Considering a fertility-promoting nutrition model, one should remember low glycemic index (GI) carbohydrates, as insulin sensitivity and glucose homeostasis are regarded to be some of the most important factors determining female fertility [4]. The mechanism through which the high glycemic index of the diet and high carbohydrate content of the diet contribute to fertility and ovulation disorders results from their influence on tissue sensitivity to insulin. Furthermore, insulin directly influences ovarian function and ovulation via its participation in the response of ovarian follicles to gonadotropin. Therefore, high insulin levels were found to be associated with abnormal ovarian steroid genesis and impaired oocyte development. Moreover, hyperinsulinemia is strongly correlated with hyperandrogenism, which also contributes to the occurrence of ovulation disorders and exacerbates endocrine disorders in women [11][13][14]. Another mechanism linking ovulation disorders to a diet with a high glycemic index and high carbohydrate content appears to be low-grade inflammation. A diet with a high glycemic index and low in dietary fiber was shown to be strongly correlated with inflammation. In particular, fructose is attributed to a strong pro-inflammatory effect. In addition, postprandial hyperglycemia caused by the supply of large amounts of high GI carbohydrates is associated with the intensification of inflammation and oxidative stress through the production of reactive oxygen species [15].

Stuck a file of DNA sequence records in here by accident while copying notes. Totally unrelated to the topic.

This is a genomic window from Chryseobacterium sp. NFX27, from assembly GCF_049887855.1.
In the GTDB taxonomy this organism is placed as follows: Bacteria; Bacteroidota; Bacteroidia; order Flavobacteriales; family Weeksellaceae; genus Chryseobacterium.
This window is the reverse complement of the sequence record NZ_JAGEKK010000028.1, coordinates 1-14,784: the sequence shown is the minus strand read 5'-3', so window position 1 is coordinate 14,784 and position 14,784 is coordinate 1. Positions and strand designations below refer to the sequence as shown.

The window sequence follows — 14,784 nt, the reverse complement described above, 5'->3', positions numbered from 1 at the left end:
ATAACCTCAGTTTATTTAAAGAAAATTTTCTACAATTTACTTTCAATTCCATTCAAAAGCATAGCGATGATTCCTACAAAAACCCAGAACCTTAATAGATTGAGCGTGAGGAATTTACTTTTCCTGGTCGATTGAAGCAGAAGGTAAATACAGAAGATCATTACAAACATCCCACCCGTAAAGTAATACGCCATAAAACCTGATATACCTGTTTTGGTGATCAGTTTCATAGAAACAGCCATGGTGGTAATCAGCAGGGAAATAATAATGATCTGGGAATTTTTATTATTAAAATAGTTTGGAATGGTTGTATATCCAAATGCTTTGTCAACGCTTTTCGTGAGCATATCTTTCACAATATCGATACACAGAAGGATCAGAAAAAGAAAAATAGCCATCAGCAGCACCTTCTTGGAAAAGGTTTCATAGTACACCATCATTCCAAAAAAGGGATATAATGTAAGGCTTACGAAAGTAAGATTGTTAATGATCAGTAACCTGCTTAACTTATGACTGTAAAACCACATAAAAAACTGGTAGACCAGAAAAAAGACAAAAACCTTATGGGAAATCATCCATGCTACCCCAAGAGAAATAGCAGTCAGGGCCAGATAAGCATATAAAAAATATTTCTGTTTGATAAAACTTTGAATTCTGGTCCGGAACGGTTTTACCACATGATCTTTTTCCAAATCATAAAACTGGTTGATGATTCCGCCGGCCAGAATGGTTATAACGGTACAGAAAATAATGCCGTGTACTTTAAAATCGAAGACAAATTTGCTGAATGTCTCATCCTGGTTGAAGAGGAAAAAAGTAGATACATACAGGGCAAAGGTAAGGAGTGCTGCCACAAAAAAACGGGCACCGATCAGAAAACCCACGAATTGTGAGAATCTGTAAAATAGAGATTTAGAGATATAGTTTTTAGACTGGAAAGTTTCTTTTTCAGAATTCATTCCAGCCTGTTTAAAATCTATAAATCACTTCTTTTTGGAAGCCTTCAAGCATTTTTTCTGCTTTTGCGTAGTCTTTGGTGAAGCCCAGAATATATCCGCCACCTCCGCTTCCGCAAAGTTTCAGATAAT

It is believed that both the quality and quantity of carbohydrates have a specific influence on the risk of developing anovulatory infertility. A cohort NHS II study [16] revealed that women in the highest quintile of the total carbohydrate consumption were at a 78% higher risk of anovulatory infertility compared to women from the lowest quintile of the consumption of this macronutrient. The results of these studies were confirmed by a study of seven interventional studies, which revealed that the use of a low-carbohydrate diet was associated with a higher ovulation rate [17]. Palomba et al. [18] noted that the combination of a hypocaloric diet providing 45% of energy from carbohydrates with physical activity and clomiphene citrate resulted in a considerable improvement in ovulation rates compared to pharmacotherapy and traditional diet. The results may suggest that reduced carbohydrate supply may be effective in the induction of ovulation in women via the influence on insulin sensitivity. When considering low-carbohydrate diets, it is also worth mentioning the ketogenic diet, which provides less than 20 g of carbohydrates a day, and its impact on the course of polycystic ovary syndrome. The use of this diet is primarily associated with the reduction of body weight, improvement in carbohydrate metabolism, and a significant decrease in insulin resistance and in circulating markers of inflammation [19]. A study conducted by Mavropoulos et al. [20] showed that women with PCOS who followed the ketogenic diet for 24 weeks showed an improvement in the LH/FSH ratio and a reduction of fasting insulin and percentage of free testosterone, which all have a considerable impact on ovulation. However, due to the paucity of research in this area, this diet should be recommended with caution, especially in the case of women of reproductive age.